While I'd definitely recommend looking into weight loss and Cosequin before moving forward with the surgery, unfortunately, LP is a very common issue in small breeds due to poor breeding practices, especially in brachycephalic breeds like pugs, BTs, Frenchies, etc., so it may indeed be inevitable.
After the first time my little dude's knee popped out, my vet told us the same thing, basically: We'll keep an eye on it for now, but there is likely to come a time when surgery will be the best option. That was about two years ago; we've been cruising along just fine with glucosamine/chondroitin supplements and low-joint impact exercise, but I've been socking money away in case he ever needs the surgery done. Yes, it's quite pricey; yes, the original condition can return after surgery is done.

For more information on what the recovery process will be like, I would highly recommend searching for 'luxating patella' or 'LP surgery' on a few pug-specific forums and message boards, like PugVillage. At the very least, it will require a few weeks of crate rest, which may be tough if Pooka is a wriggly, feisty pug rather than a snoozy lap pug.

Good luck, and please give those sweet pups a smooch from me! They are the cutest.
posted by divined by radio at 6:50 AM on May 29, 2013

Response by poster: Ah - weight loss. We have restricted her food intake, and she is no longer overweight, according to the vet. I think she's right at 20 lbs now.

I'll look into the Cosequin and supplements.
posted by needlegrrl at 7:00 AM on May 29, 2013

Get surgery.

My miniature schnauzer has this. She's had some surgery and is going to have another procedure. Weight loss helped but ella wren above is right - supplements do nothing to help a shallow groove in the bone the patella sits in.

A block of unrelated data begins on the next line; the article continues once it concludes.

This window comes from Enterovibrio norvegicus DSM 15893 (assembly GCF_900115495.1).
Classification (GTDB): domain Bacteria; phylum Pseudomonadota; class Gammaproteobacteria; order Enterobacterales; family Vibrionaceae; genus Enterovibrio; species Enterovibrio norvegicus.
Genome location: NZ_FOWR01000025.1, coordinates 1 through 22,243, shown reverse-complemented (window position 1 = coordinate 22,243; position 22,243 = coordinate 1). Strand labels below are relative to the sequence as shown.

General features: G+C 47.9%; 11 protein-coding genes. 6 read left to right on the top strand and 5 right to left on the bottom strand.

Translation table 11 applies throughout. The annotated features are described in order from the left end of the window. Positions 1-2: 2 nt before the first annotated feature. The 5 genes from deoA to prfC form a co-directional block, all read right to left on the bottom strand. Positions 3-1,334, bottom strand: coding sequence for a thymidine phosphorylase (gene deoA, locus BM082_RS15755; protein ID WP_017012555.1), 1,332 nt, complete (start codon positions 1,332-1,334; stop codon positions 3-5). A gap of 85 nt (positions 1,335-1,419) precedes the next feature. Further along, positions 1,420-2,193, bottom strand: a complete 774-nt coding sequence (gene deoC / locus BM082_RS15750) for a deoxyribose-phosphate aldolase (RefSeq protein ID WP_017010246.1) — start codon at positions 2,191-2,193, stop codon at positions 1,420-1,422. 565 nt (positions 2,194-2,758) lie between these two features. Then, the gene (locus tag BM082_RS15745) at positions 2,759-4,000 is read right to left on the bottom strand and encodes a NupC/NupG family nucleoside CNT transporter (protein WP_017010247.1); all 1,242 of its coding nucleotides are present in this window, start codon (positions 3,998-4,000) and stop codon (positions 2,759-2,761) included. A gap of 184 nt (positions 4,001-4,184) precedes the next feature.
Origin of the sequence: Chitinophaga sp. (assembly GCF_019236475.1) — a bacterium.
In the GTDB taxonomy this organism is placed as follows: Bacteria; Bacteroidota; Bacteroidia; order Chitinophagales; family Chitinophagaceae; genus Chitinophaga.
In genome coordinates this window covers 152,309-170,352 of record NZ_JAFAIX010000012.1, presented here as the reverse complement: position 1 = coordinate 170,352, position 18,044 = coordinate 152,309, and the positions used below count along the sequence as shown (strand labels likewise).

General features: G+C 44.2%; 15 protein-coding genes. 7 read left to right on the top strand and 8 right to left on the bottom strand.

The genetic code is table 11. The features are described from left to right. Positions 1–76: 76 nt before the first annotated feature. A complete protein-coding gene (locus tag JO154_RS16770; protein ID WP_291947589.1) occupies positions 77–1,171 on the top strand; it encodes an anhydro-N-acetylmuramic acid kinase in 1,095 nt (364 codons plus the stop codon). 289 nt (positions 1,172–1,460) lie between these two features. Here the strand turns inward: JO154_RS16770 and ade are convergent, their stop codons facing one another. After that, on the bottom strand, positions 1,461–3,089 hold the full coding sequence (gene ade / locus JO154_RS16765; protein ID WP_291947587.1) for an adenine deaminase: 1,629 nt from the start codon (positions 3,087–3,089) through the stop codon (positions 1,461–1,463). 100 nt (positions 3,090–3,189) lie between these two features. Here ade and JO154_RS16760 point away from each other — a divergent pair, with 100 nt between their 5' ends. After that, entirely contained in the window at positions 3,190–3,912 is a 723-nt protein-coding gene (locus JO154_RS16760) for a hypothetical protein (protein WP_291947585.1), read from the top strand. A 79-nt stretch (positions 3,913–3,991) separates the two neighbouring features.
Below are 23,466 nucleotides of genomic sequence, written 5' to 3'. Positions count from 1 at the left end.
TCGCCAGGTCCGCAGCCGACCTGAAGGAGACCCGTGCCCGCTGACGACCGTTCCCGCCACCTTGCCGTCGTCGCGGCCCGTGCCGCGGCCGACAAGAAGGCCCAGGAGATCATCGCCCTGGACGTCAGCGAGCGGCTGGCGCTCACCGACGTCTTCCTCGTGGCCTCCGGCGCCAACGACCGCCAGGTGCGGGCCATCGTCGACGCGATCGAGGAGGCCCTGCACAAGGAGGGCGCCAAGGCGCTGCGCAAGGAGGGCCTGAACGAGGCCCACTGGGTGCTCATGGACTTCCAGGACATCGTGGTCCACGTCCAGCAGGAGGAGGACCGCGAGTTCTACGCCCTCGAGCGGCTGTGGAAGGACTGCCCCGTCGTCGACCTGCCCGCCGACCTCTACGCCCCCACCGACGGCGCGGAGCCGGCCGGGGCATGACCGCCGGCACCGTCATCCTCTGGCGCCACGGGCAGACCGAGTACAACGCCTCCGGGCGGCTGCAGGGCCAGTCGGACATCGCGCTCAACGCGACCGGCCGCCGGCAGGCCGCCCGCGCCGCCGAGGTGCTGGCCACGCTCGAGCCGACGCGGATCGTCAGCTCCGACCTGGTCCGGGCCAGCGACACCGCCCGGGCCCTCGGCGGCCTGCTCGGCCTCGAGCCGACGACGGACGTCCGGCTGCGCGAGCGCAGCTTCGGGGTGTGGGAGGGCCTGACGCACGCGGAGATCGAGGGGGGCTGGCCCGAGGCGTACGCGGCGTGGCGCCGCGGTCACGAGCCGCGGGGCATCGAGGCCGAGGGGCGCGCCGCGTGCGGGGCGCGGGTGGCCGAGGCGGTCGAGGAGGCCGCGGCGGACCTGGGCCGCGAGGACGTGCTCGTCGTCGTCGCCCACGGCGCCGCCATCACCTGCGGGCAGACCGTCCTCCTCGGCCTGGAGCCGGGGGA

Having had exactly the same problem myself as a human, I know what this feels like. Please listen to your vet and don't misplace your faith in supplements as this is a mechanical issue.

And awwwww pugs! Give her a hug from me too.
posted by dowcrag at 11:41 AM on May 29, 2013

Did your vet tell you which 'grade' the luxating patella is at this stage? From your post, it seems it may already be at grade 2 or higher, especially if your vet is recommending the commencement of surgery in just 3 months.

My experience with using palliative joint health supplements has been for grade 1 LP only -- this is what my pup has, and my vet specifically recommended Cosequin to help lubricate his joints and reduce ligature inflammation so he can strengthen his muscles, reducing stress on the knee.

Another option that might help in the interim would be to have a little set of pet stairs or a small ramp that Pooka can climb to get onto couches, chairs, etc. so she doesn't have to jump up & down -- that sort of 'shock' on the knees is the worst thing ever when it comes to aggravating LP.
posted by divined by radio at 11:57 AM on May 29, 2013

Response by poster: After taking a look at the PugVillage link, I pulled out the pet stairs (which the bunny was using, but absolutely doesn't need to use) and put them up against the ottoman, where she was doing most of her jumping. It took very little coaxing to get her to go up them the first time, and she seems to be thrilled with them.

I also plan on making an appointment to take her back to the vet to evaluate her grade, and seeing if the pet stairs help. Thanks!
posted by needlegrrl at 11:59 AM on May 30, 2013